Why set up NaMo TV when other channels do the job

The Election Commission of India has directed BJP to air only 'pre-certified' programmes on NaMo TV. Twitter via @_NaMoTV

The BJP has finally lived up to one of its numerous 2014 promises. In the run up to the elections, its cadres had chanted “Har- har Modi, ghar- ghar Modi (hail Modi who is in every Indian home)” by smartly repackaging a slogan that deities chant for Lord Shiva. Turns out, five years later Prime Minister Narendra Modi is indeed going direct to  every Indian home—through cable and DTH platforms.

On Monday, Indian viewers woke up to the sounds and sights of a new offering on their TV sets—a 24×7 channel dedicated to the praise and promotion of the ruling deity of the unique Indian entity called bhakts. The channel, cleverly but unimaginatively titled NaMo TV, promises round the clock coverage of Modi’s election rallies, roadshows, blitzkriegs and inspirational messages, both from the past and present. Promoted by a Gujarat-based political analyst, the channel was pushed heavily on social media platforms by the BJP and related accounts.

It is difficult to understand why the BJP needs a channel of its own when dozens of others are tripping over themselves to be his master’s voice. After all, many other channels have been doing the same kind of propaganda from behind the veil of objectivity. For argument’s sake, can anyone answer what the nation wants to know (about the PM) with more loyalty than some of the celebrity anchors of our generation?

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DTH providers airing it for free

Only four possible reasons justify this new addition to the DTH bouquet. One, the promoters have taken the term ‘idiot box’ quite literally—influenced by the IQ of the viewers who consume content these days. After all, it is the duty of a party to give devotees the content they deserve.

Two, in a true democracy, TV channels are for the leader, by the leader and of the leader. If this line of thinking prevails, we should be ready for the next TV channel, likely to be called AaSha (hope) TV. Three, the BJP is tired of giving money to private TV channels for publicity and propaganda. Since Modi brings the TRPs, NaMo TV is a message to other media houses that henceforth what Modi brings, the BJP would keep. It’s like Salman Khan asking his own family to produce his films so that the Rs 500-crore they bring in remain within the family.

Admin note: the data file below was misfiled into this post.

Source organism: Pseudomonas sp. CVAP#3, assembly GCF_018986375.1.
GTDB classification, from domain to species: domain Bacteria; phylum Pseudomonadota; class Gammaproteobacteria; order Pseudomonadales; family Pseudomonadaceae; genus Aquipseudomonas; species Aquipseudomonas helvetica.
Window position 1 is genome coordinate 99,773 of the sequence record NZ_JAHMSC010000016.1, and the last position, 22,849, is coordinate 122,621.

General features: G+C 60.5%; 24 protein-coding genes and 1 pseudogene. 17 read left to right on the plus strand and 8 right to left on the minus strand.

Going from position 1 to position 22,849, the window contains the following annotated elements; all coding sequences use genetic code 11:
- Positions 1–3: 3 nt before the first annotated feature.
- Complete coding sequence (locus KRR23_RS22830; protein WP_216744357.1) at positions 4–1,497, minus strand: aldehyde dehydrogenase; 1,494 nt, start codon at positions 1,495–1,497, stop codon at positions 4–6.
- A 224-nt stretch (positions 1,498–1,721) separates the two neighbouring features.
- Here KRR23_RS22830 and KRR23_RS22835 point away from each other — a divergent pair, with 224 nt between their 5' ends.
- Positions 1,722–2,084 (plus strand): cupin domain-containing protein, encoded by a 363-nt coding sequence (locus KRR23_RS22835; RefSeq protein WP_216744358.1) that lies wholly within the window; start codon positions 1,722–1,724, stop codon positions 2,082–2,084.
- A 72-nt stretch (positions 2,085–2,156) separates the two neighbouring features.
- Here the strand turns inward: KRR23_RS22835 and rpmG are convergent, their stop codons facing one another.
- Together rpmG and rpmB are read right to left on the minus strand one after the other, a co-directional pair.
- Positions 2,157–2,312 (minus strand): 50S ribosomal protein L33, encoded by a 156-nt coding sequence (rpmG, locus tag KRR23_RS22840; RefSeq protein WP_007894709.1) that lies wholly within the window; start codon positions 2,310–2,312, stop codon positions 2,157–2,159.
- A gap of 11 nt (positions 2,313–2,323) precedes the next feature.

Four, the Prime Minister likes the sound and sight of his own name. He has heard it at election rallies, got it embossed on suits, now he wants it on the TV screen. Come to think of it, so far the PM’s life has been chronicled only in bits and pieces. For his childhood exploits, we have had Bal Narendra, a comic book dedicated to the PM’s exploits as a precocious kid who could pick up a crocodile. For his youth, we are currently being served a web-series that talk about his life during the dark days of Emergency. And, for his political journey, Vivek Oberoi is ready with a biopic that has Modi single-handedly pulverising his political adversaries before destroying Pakistan.

But, for a leader of the PM’s stature and struggle, only a 24×7 channel that covers his life like the Truman Show could have done justice, not itsy-bitsy, teeny-weeny films or comic strips.

Marketing gimmick?

The defining mantra of marketing these days is: if you have a devoted audience, bhakts in this case, that thinks with its heart not with its head, anything can be sold. This stellar business philosophy was the inspiration behind many ventures in the past. A decade ago, when the entire country was singing with him, Himesh Reshammiya decided to make the most of it by producing a film in which he was the lead actor, music director, lead singer—well everything except the girl he romanced. Self-proclaimed godman Gurmeet Ram Rahim got influenced by the legion of his devotees and started producing films showcasing his multiple talents, convinced that if people can come to his ashrams from far away for a glimpse of him, they would readily flock to theatres to watch him for three hours. Reshammiya and Ram Rahim may not be the right examples, but at least the idea was worth trying because the soundness of its theory.

The opposition’s objection to NaMo TV is irrational and illogical. How does it matter who is funding the channel when it really doesn’t bother the voter how mega rallies—sometimes bigger than rock concerts—by politicians are financed? How does it matter if it’s a TV channel, a publicity platform, a bird or a plane when it is about our superman? Instead of cribbing and complaining, Arvind Kejriwal and Rahul Gandhi should immediately consider the launch of their own channels. The Congress chief, in fact, has a name tailor-made for a channel where his fans can sing paeans to him. While the bhakts chant NaMo-NaMo, Gandhi’s fans can sing their own RaGa.

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